ORLANDO, Florida — Father Jose Rodriguez leads a local church in Azalea Park and has helped hundreds of Puerto Rican families displaced by Hurricane Maria.

“After Maria, people land and they go find a church; they call a church,” Rodriguez remembered.

He’s been serving God and his community for years, learning right after college that becoming a religious leader was his calling.  

“It was shorty after I finished my MBA,” he said, “I knew this is what I was meant to do.”

His ability to give to others came earlier, though, thanks to his mother.

“When we had little, she always taught us we had more than most, and even in what little we had, we have a lot to give,” he said.

Father Rodriguez was born in Puerto Rico, but moved to Hartford, Connecticut in the 1980’s with a huge exodus of Puerto Ricans to the northeast. A few years later, his family decided to call Orlando home.

“I was the only Hispanic child on my block,” he laughed as he explained how much that’s changed since.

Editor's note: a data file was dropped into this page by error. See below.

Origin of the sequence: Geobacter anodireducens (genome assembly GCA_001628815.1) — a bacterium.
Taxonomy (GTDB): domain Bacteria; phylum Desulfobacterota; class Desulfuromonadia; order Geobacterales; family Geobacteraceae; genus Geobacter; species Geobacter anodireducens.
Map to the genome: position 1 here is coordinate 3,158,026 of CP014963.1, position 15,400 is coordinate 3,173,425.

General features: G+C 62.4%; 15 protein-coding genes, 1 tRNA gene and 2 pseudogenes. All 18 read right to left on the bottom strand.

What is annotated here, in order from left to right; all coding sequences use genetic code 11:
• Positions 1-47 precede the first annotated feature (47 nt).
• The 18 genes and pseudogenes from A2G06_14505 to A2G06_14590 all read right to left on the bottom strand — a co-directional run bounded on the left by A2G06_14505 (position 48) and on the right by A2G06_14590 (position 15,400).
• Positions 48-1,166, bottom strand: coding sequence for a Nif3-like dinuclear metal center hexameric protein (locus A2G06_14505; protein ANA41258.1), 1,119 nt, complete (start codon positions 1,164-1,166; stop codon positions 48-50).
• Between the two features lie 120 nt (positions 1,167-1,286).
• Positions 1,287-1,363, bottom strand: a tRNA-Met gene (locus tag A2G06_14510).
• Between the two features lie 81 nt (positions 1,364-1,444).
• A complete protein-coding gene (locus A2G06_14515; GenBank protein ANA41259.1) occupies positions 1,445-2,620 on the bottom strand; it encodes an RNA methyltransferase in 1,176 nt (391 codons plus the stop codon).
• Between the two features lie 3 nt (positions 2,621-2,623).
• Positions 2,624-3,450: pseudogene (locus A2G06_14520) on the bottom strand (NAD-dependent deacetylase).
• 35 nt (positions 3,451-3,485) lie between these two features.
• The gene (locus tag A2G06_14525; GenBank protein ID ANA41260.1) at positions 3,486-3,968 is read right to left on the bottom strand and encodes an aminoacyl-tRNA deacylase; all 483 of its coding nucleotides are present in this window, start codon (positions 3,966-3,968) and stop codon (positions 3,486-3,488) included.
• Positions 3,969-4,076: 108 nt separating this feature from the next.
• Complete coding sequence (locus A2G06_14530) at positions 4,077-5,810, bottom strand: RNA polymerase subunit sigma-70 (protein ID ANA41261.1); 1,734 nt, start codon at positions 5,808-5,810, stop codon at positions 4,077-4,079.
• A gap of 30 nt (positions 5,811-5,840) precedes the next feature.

Orlando has become a very diverse community, most recently with thousands of Puerto Rican families arriving after Hurricane Maria.

Many of these families have been stopping by at the Iglesia Episcopal of Jesus de Nazaret, where Father Rodriguez is the lead priest.

“Our church is 15 minutes from the airport,” said Father Rodriguez.

It was after the storm that the community learned how Father Rodriguez and his church stepped up to help thousands of families.

“You know we have that shared experience of a community who knows what it means to migrate, a community that knows what is it to build once life up again from scratch,” he commented.

The church at first was donating food. Later during the winter, they donated coats, hats and scarves.

“People think that winters in Florida are not that serious, but if you only have shorts and flip flops, anything below 70 degrees is cold from someone who came from the Caribbean,” said Rodriguez.

Shortly after, Rodriguez became involved with local organizations fighting for justice for these families.

“We’ve also expanded into advocacy. We advocate for housing, we advocate to equal education, bilingual education, resources for parents with our partnership with Vamos Puerto Rico, and we also advocate for immigrants,” he said.

He’s very thankful of his culture that’s shaped him into the leader he is today.

“I have spice of life, you know the sazón, and I’m here to make things better for everybody,” said Rodriguez.